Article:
Holy Innocents is One
- Feb 04, 2015
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This week, our community mourned. A senior in our school died unexpectedly, and with her death, our whole campus cried. We extend our prayers to the family of Madie Wilbanks and will continue to remember them in the days ahead.
Holy Innocents’ is home to a large parish church of about 2,500 members. We are an active and growing parish with a rich history and a promising future. We are also home to the largest parish-based Episcopal school in the United States. It has a bright future, too, both in Atlanta among private schools, and nationally as our reputation grows and our students reach deeper into God’s world. Such a community is complex, challenging, and at times, disjointed. How could it not be? With more than 1,350 students and some 300 faculty and staff, plus all their siblings and family members, the most active church members don’t have the opportunities to interact and be present in the school. The opposite is also true.
Such is just a reality of being such a large, complex institution.
But we are clearly one. From the news of our student’s death on Sunday afternoon, school and church personnel worked hand in hand. We didn’t care about who worked where, which building we called home, or whether we knew all the names of the people around us. Parish priests worked with school chaplains, counselors interacted with church staff, and church resources helped with extra liturgies and chapels. Parishioners called with their prayers and sent notes to support staff and clergy in school and church alike. We held, hugged, and cried together.
Community is not found in the abstract; it is not a concept. It is found in our incarnate presence, in the outstretched hand of a fellow journeyer on the road of life. We find God among ourselves despite the hardest of situations when our faces, streaming with tears, are pressed against one another in grief. We are one when we risk being present to each other in the love of God as hugs, cards, calls, and texts are shared freely. Sacramentally, all these things culminate in our hands outreached to God in community, anticipating ordinary bread and wine to become extraordinary foretastes of a heavenly kingdom.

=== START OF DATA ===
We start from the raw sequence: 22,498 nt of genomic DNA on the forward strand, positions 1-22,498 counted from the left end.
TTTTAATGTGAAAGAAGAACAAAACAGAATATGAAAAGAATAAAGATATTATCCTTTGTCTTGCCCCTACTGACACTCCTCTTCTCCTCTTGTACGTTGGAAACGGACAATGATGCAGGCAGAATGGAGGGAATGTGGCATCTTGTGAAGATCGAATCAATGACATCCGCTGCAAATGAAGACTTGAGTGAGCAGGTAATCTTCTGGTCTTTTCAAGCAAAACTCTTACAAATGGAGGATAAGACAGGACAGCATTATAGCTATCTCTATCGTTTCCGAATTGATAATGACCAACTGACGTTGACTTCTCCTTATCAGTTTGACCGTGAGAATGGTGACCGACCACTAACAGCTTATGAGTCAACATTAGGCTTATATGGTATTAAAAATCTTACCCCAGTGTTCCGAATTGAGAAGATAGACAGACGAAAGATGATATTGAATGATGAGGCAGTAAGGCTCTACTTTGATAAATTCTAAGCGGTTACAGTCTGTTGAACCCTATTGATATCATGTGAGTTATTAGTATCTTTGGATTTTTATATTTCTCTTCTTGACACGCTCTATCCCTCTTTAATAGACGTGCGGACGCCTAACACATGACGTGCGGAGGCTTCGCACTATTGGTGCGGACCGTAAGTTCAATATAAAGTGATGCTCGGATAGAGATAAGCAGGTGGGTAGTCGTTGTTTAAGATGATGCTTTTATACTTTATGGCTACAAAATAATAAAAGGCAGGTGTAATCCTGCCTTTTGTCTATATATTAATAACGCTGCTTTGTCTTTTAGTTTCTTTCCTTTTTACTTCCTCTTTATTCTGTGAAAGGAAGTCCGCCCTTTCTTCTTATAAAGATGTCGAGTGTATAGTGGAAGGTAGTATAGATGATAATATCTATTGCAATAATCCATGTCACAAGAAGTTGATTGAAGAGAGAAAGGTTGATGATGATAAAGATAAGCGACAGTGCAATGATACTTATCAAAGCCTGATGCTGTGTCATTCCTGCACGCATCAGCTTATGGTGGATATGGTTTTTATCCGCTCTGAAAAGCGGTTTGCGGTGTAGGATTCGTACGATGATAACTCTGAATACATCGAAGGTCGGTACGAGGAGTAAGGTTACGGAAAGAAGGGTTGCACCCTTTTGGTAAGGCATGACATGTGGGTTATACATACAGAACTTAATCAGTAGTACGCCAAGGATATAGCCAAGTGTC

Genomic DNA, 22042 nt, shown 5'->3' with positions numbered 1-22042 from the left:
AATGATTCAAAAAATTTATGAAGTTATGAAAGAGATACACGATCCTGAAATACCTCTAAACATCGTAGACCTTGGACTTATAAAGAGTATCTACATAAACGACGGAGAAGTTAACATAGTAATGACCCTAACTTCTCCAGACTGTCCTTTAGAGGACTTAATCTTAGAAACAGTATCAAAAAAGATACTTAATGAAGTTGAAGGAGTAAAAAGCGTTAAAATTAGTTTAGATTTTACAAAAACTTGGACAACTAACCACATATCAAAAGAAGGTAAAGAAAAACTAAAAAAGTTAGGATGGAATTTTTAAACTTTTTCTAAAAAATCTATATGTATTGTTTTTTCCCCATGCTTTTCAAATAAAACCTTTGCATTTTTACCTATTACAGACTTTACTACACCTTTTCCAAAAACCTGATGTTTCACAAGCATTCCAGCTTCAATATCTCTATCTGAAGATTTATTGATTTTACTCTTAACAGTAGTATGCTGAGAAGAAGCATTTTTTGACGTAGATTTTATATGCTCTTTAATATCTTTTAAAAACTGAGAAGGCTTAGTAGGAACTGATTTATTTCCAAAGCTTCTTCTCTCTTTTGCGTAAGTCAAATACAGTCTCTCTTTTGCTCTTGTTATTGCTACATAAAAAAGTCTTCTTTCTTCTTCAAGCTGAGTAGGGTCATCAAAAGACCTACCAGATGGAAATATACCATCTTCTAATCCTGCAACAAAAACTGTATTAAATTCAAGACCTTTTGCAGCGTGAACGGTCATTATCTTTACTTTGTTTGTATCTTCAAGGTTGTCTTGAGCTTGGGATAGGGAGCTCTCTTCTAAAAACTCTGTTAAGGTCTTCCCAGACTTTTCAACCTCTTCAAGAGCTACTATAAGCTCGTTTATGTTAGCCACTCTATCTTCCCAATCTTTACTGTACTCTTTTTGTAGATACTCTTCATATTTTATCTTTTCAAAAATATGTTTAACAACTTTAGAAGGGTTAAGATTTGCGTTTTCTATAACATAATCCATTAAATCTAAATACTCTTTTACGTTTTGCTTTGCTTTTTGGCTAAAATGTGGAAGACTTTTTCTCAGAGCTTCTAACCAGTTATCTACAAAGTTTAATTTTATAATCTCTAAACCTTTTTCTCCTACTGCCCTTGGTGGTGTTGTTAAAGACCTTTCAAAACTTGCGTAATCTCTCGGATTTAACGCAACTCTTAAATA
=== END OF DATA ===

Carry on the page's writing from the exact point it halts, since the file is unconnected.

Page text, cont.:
This week, this sacramental oneness has been incarnate all around us. Unity amidst diversity has held us. Despite our deep sadness at the profound loss of one of our own, we are grateful to remember who we are as people of this community in all its wonderful complexity.
Share in God’s gift of community here. Don’t underestimate the power of children worshipping in chapel, saying ancient words: They turn to them in times of despair just like you and me. You’re always welcome to attend. Don’t worry about corporate connections; come see it one weekday as children run on the playground, a teacher bends to assist with a bandage or give a loving hug, or hear it when a violinist steps outside to practice on a spring day. Come watch a baseball game and remember the smell of fresh grass jumping out of the groundin early spring—God’s promise that life will indeed rise from the earth again.
This week, I saw Holy Innocents’ clearly. Sometimes, we surely see each other as “through a mirror dimly” just as the Apostle Paul said to the Church in Corinth. Likewise, by the grace of God, sometimes we see each other face to face.
In those places, the greatest gift is manifest: love.
Thank you for you, all of Holy Innocents’.
Grace and peace,